“Government” is simply a market for security services (see my previous post). The economic problem with effective government, which I will call the Paradox-of-Good-Government, is that 1) the activities of effective government lead naturally to government-monopoly and that 2) government-monopolies injure the economy.

When averaged over an entire economy, violence is a transaction cost on trading. Reducing violence reduces transaction costs and speeds up—grows—an economy. Good Government’s, therefore, grow the economy in the short run by reducing violence. But when a good-Government successfully eliminates all violent potential except its own, then it is a monopoly. And rational monopolies produce bad economic outcomes in the medium and long run.
In the short run the rational-monopolies raise prices—in this case taxes—and decrease output—in this case security services—to improve their profits. The higher taxes are a drag on the economy but are small compared to the gains to the economy from low levels of violence. In the medium run though, the quality of the product—security in this case—declines due to lack of any competitive measures for comparison and a disconnect between the cost of the services provided and the prices paid for the services. Additionally, the unlimited desires of the human’s within the government-monopoly eventually leads them to leverage their monopoly position to generate still more profits by peddling influence—Weingast calls it “rent seeking”—and inflating the money supply. When violence eventually returns—often instigated by the parties on the losing side of the Government’s favor-distribution scheme—the government has difficulty responding and must increase its size. Larger size means more overhead. Greater overhead means lower profits. Lower profits are not a problem for the monopoly-government because it can raise taxes further, require more kickbacks from market participants, and inflate the money supply still more. This is a negative cycle where every incremental step slows economic activity and increases violent potential in the state. The cycle eventually stops when the transaction costs created by the monopoly-government are greater than the transaction costs of the violence the government is attempting to suppress. At that point, violent overthrow of the government occurs and the entire mess starts over.

This Paradox-of-Good-Government explains why violent overthrow of government occurs less often in wealthy-countries than poor-countries. The transaction-cost-of-violence is relatively higher and the transaction-burden produced by government is relatively lower for wealthy-countries. So it takes longer before it makes sense for wealthy people to revolt than poor people under the same circumstances. In addition, the Paradox-of-Good-Government model implies that low rates of violent-turnover in the government does not cause increased economic activity. Instead, it implies that high economic activity causes lower violent turnover rates. Furthermore, the Paradox-of-Good-Government explains the important observation Weingast made in both of his podcasts that “economic institutions are not transferable between societies.” This makes sense because the institutions are not what lead to greater economic activity. It is the environment that leads to greater economic activity—in particular competition in the environment. The institutions in a society are simply a reflection of that environment. They will adapt to fit whatever environment they are re-planted in to.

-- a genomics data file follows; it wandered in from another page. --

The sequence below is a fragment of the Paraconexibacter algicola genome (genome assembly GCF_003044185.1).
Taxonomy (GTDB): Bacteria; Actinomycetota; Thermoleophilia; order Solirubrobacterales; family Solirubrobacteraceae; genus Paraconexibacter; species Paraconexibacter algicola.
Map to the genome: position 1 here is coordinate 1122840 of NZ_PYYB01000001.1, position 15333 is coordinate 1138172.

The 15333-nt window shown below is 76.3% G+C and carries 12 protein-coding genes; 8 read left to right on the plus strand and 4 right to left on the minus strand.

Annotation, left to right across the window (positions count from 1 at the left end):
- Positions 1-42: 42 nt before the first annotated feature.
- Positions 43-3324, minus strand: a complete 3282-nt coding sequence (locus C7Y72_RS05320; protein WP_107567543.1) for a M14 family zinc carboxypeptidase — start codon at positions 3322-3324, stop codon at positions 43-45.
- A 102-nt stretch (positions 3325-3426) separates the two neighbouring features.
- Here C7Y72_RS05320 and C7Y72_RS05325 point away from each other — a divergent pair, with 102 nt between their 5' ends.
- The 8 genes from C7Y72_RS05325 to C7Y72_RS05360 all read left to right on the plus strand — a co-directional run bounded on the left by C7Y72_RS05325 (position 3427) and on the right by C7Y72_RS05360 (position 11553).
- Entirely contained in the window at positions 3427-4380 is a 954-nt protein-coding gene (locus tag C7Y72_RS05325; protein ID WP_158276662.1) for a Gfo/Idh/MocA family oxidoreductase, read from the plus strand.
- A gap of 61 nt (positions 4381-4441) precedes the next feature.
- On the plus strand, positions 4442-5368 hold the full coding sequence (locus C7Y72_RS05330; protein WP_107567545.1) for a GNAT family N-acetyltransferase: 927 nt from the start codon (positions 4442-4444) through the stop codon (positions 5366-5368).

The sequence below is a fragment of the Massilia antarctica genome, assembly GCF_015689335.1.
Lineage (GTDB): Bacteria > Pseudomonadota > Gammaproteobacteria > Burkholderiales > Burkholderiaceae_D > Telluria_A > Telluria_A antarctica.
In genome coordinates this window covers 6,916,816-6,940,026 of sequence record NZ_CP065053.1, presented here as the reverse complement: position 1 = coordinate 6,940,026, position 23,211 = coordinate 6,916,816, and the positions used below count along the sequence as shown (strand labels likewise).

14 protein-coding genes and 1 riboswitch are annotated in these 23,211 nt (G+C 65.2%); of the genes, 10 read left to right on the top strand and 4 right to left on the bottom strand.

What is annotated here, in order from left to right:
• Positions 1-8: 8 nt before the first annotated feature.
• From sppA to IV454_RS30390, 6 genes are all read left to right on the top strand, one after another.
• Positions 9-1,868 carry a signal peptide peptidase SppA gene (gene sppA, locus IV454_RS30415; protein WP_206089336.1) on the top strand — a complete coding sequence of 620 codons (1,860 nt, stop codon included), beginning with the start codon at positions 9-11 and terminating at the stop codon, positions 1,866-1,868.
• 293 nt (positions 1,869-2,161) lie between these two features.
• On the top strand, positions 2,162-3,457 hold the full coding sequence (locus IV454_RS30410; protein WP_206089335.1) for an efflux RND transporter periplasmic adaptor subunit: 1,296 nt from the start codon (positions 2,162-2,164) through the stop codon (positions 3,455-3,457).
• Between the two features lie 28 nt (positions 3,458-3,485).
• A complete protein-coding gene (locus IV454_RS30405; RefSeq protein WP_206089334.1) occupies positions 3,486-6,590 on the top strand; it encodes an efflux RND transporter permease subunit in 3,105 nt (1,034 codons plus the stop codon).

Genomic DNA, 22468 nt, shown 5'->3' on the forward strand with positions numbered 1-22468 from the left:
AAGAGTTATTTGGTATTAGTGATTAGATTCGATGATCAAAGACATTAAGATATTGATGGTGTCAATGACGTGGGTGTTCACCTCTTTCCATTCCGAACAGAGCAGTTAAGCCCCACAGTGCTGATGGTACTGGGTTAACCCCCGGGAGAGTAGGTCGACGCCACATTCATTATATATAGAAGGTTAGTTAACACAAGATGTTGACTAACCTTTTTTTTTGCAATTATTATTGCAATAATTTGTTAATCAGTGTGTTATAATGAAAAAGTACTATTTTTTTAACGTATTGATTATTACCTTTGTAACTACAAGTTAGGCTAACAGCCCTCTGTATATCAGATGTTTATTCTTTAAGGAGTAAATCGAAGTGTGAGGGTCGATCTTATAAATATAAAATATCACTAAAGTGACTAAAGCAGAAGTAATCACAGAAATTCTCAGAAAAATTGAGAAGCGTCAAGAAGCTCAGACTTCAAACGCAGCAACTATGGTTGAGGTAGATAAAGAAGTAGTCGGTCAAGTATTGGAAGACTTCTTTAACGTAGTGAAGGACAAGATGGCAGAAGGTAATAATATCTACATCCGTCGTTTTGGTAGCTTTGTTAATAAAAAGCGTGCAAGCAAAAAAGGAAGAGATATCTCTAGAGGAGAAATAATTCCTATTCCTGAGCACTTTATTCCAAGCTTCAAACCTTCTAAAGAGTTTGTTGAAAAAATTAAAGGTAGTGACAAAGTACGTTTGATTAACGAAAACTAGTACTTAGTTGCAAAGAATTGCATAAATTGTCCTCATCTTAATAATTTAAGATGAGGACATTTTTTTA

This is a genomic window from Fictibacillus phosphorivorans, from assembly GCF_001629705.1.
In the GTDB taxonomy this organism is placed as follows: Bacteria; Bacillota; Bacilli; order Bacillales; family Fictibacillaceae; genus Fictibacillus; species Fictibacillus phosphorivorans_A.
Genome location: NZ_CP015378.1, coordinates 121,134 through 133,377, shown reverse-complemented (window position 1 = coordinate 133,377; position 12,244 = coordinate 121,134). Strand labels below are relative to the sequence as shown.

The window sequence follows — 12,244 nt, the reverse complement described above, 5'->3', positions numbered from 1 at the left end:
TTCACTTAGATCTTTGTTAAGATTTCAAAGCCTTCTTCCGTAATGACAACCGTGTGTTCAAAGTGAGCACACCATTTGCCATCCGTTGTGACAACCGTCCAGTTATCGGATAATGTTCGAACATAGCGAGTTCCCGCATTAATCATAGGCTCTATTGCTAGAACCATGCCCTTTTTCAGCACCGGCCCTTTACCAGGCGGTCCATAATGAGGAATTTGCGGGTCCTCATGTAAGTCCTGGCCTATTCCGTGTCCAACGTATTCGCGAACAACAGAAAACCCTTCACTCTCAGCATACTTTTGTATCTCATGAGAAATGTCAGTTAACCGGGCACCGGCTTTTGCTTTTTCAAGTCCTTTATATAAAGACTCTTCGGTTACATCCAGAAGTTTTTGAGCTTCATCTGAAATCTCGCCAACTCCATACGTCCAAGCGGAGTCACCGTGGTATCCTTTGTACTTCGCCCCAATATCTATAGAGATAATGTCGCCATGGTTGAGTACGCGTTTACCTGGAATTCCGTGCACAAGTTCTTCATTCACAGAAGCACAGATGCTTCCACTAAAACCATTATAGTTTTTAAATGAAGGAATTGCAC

The Monopoly problem at work in the USA:
Intelligent people in England devised a way to introduce competition for their government during peacetime using elections and a bi-cameral legislature. The USA did them one better by having two competing legislative houses AND a very limited central government AND armed independent state-governments left alone (in theory) to compete with one another for tax revenues. In addition, the “Cold-War” kept the American government behaving as if it was in a competitive, war-like environment even when it was technically at peace. Sadly for America, the Government obtained control of schools and taught students that the Federal government is good; which led to an expansion of Federal power over time and a decrease in the independence of state governments. Which meant less competition between State and Federal Governments. Which meant more monopoly power for the government. Which meant a slower economy...Constitution be damned. Also sad for America was the loss of the Soviet Union as a major government competitor. In the absence of another world power to compete with, the Paradox-of-Good-Government predicts an expansion in the size of the governement and a declining US economic potential.

Brett Shader writes:

I like this topic & guest. I am an American who has been living in Mexico for over three years. I was pleased to hear about it here.

Gerard writes:

The host and guest make a factual error about 6 minutes into the talk where they say that the 'civil war' failed to take over the government. This is a mistake. Although it was called a civil war (which implies competition for control of the same government) the 'civil war' was in fact a war for independence. The Southern states were not trying to take over the North and replace their government (which would have been a civil war), they were rather fighting for their own independence. So even if the South had won, the Northern States could still have had the same governmental regime since 1776, and this result would be unaffected.